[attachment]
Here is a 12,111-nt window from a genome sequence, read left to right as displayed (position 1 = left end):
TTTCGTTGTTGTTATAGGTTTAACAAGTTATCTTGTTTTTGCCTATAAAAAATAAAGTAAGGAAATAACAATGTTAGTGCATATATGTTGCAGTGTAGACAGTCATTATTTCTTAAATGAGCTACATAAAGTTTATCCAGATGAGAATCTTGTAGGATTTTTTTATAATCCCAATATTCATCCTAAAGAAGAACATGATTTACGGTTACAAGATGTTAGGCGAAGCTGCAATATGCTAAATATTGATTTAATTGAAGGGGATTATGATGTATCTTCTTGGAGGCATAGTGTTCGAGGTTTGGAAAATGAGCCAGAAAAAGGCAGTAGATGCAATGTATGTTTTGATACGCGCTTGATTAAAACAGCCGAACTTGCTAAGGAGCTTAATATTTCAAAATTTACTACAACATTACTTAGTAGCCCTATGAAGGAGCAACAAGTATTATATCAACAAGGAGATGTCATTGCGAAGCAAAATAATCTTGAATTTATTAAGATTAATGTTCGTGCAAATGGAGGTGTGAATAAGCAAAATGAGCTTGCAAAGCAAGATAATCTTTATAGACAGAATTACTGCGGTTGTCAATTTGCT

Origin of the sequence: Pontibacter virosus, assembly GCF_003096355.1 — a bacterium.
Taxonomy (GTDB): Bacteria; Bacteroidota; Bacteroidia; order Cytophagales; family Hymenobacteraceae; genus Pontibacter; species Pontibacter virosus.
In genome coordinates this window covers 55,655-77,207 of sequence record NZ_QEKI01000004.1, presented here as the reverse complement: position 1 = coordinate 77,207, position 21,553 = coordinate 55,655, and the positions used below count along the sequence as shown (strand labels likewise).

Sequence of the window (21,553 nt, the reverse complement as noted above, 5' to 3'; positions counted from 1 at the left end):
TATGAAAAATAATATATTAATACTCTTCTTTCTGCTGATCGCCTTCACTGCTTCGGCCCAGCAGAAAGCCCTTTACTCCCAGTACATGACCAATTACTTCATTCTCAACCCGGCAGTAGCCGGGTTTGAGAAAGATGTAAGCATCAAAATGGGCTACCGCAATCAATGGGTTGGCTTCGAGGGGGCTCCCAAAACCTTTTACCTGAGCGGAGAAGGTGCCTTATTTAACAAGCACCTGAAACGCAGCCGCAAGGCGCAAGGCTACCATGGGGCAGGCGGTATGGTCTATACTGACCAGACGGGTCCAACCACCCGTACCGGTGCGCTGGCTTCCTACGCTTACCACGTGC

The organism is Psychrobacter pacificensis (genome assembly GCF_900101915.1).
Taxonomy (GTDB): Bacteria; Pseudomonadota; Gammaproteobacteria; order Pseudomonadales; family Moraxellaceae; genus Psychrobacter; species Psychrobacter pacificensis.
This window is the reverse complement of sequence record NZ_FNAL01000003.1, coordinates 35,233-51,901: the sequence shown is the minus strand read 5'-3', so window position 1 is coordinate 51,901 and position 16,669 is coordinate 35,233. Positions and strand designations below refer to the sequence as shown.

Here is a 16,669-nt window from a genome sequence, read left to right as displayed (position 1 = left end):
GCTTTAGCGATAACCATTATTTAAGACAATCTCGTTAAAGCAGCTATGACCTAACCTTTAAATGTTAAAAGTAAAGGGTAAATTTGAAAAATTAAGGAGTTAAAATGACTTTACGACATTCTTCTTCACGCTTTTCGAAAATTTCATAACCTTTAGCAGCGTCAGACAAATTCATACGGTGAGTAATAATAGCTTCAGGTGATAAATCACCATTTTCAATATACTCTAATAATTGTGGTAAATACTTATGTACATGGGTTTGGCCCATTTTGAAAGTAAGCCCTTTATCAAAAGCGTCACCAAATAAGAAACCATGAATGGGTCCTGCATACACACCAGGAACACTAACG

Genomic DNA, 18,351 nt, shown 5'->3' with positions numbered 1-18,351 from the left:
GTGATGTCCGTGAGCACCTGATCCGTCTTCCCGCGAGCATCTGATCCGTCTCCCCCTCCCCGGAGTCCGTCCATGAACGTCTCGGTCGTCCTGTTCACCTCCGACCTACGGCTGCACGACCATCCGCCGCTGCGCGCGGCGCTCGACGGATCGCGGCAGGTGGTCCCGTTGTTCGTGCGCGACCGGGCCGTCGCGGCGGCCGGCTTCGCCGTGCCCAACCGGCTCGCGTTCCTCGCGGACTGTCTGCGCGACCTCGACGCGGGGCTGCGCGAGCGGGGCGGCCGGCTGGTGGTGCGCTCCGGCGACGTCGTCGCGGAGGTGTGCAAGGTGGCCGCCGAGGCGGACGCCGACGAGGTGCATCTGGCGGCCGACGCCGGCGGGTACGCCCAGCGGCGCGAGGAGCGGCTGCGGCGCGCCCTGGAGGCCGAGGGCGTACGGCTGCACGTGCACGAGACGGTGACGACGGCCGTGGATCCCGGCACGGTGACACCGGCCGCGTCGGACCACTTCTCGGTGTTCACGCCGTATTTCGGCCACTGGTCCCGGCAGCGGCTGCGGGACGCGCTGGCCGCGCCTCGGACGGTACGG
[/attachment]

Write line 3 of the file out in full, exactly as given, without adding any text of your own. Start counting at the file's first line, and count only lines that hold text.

Origin of the sequence: Pontibacter virosus, assembly GCF_003096355.1 — a bacterium.